*** This is a rough transcript of today’s show ***

It is on the 26th of August, 2022. Welcome to the Christian History Almanac brought to you by 1517 at 1517.org; I’m Dan van Voorhis.

We have met a few Booths on this show over the years- from General William and his wife Catherine to their son Bramwell and daughter Evangeline. They were the founders of the Salvation Army- a curiously resilient group of radical and social reformers that originated in the United Kingdom. William and Catherine had a second son, Ballington who was something of a rebel (although in his missionary work) and he would marry a woman named Maud Charlesworth, a similarly rebellious Christian daughter of a minister.

Maud Charlesworth was born in 1865 to Maria and Samuel Charlesworth. Maria was involved in local ministries to the poor in England while Samuel gave up his law practice to become an Anglican minister. Their service to the poor in the name of Jesus was not lost on young Maud.

Samuel was an Anglican but allowed the “Christian Mission” to use his property for outreach events for the poor. Maud saw that the Christian Mission had both women and men preaching and she soon became, to the chagrin of her father, a volunteer with the Christian Mission (which would quickly change its name to the Salvation Army). Having been raised by a French nanny, Maud would travel with Catherine Booth to Paris, where she would preach. They went to Geneva where she was arrested for preaching and then booted from the country.

When Maud decided to marry Ballington Booth her father refused. Since she was only 18 she would have to wait until she was 21 to marry and in the meantime would become estranged from her family.

After working with the SA in Sweden and the London Slums, she finally married Ballington Booth- taking his full name- Maud Ballington Booth as her own in 1886.

William then sent the newlyweds to New York where the ministry was floundering. On the journey across the Atlantic, the couple was introduced to a few New York socialites who took an interest in their church to the poor. This taught them about high society in America and they could negotiate that into paying down the mission's debt and creating a flourishing ministry.

IN 1894 General Booth made his first trip to the US to see the New York ministry branch. He was put off by using the American Flag and Eagle in the SA offices and claimed that his son and daughter-in-law had become “too American”. A fight ensued and the younger Booths stopped associating with the Salvation Army.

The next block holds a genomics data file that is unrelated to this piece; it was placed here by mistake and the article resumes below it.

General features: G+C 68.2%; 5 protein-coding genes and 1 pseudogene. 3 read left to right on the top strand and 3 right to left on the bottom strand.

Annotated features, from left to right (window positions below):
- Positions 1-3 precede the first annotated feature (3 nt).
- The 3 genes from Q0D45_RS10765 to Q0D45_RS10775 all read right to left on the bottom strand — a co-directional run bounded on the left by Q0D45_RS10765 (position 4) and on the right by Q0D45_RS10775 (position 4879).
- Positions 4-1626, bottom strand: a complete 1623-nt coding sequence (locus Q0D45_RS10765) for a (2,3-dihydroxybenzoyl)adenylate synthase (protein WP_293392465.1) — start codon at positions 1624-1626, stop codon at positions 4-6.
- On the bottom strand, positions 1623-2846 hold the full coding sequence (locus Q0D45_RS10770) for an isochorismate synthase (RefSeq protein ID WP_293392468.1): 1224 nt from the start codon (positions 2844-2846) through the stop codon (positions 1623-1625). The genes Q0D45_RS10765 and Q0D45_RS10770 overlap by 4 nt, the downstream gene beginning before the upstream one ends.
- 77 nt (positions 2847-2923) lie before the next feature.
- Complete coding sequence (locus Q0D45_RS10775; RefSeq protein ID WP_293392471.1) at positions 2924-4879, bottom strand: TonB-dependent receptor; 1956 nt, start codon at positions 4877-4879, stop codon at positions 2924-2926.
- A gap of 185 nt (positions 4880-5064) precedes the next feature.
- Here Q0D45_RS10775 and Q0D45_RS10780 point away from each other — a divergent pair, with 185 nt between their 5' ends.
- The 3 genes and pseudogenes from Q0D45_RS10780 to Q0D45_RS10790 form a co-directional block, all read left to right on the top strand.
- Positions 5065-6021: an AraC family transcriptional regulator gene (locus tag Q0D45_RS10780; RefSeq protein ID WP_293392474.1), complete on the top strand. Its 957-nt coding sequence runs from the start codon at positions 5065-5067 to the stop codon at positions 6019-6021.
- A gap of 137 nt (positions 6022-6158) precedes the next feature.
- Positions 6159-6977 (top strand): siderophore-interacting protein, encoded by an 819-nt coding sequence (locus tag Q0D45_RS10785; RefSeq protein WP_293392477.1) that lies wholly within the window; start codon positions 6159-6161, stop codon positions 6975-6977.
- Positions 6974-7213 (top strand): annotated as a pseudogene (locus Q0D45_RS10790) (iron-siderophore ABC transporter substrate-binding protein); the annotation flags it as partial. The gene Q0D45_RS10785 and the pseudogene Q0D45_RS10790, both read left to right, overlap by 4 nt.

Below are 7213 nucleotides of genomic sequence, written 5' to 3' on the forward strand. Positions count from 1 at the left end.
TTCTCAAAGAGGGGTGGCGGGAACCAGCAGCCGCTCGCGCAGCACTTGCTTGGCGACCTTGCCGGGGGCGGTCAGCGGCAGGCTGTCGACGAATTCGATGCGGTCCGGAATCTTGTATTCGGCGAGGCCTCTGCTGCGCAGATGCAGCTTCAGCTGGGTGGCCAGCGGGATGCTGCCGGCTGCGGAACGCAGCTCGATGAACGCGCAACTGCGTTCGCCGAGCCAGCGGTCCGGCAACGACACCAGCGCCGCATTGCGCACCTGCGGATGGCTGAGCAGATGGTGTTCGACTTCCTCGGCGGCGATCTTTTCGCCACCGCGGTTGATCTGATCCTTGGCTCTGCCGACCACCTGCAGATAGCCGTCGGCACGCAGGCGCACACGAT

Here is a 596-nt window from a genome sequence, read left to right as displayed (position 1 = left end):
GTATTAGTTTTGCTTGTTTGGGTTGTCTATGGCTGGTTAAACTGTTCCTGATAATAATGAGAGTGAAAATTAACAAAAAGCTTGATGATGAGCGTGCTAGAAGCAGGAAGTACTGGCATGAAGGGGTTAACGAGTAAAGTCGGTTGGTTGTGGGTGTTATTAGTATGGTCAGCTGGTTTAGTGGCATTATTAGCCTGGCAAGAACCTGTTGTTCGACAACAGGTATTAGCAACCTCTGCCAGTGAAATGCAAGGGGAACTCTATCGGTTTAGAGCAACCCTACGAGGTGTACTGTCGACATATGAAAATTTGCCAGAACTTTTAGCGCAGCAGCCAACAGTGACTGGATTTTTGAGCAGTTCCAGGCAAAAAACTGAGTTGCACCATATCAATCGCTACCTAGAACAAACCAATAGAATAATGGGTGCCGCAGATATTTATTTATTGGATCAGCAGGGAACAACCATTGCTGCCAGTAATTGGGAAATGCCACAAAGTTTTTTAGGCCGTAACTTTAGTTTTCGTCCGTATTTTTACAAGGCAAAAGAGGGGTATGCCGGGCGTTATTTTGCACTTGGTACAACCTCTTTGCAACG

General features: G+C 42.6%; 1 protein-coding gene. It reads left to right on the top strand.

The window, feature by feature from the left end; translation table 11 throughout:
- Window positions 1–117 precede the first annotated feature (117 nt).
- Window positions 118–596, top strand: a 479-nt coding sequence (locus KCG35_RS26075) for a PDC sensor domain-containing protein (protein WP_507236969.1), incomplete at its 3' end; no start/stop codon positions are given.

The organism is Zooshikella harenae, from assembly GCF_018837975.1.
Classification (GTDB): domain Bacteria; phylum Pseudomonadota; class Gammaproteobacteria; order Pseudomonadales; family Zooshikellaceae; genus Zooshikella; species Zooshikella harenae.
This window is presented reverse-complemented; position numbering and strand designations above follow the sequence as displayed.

Luckily, Maud's father, the Reverend Charlesworth reconciled with the couple and sent them money to hold them over while they determined what to do next.

They would organize “God’s American Volunteers”- soon changed to the “Volunteers of America” with the expressed mission to “reach and uplift all people and bring them to the immediate knowledge and active service of God.”

The two would be ordained- in a very novel American fashion- by calling an interdenominational group of pastors who would collectively consecrate them to their ministry. Within six months of the founding of the Volunteers, they had hundreds of workers across three regiments and ten battalions (they kept the military rhetoric of the SA).

Maud would find her particular niche in prison ministry. Prisons were notoriously underfunded, and prisoners were left to rot in cells- this was a long way from the initial American “penitentiary” that sought to reform the offender.

Maud would gather prisoners into the Volunteer Prison League- groups of prisoners agreeing to uplift one another and encourage and keep the rules. This would lead to the creation of “Hope Houses,” which were like the modern “halfway house” wherein the reformed prisoners could show their commitment to becoming contributing members of society. By 1912 some 7,500 had graduated from the initial four Hope Houses.

Maud would take over as the General of the Volunteers of America in 1940 when Balllington died. She would serve for another 8 years until her death on the 26th of August in 1948. Born in 1865, Maud Ballington Booth was 82 years old.

The Last Word for today comes from the lectionary for today from 1 Peter 4:

7 The end of all things is near. Therefore be alert and of sober mind so that you may pray. 8 Above all, love each other deeply, because love covers over a multitude of sins. 9 Offer hospitality to one another without grumbling. 10 Each of you should use whatever gift you have received to serve others, as faithful stewards of God’s grace in its various forms. 11 If anyone speaks, they should do so as one who speaks the very words of God. If anyone serves, they should do so with the strength God provides, so that in all things God may be praised through Jesus Christ. To him be the glory and the power for ever and ever. Amen.

This has been the Christian History Almanac for the 26th of August 2022 brought to you by 1517 at 1517.org.

The show is produced by a man forever scared out of a life of crime after watching Ernest Goes to Jail- he is Christopher Gillespie.

The show is written and read by a man who has attempted to keep his young boys from a life of crime by showing them the 90s HBO prison drama “Oz.” I’m Dan van Voorhis.

You can catch us here every day- and remember that the rumors of grace, forgiveness and the redemption of all things are true…. Everything is going to be ok.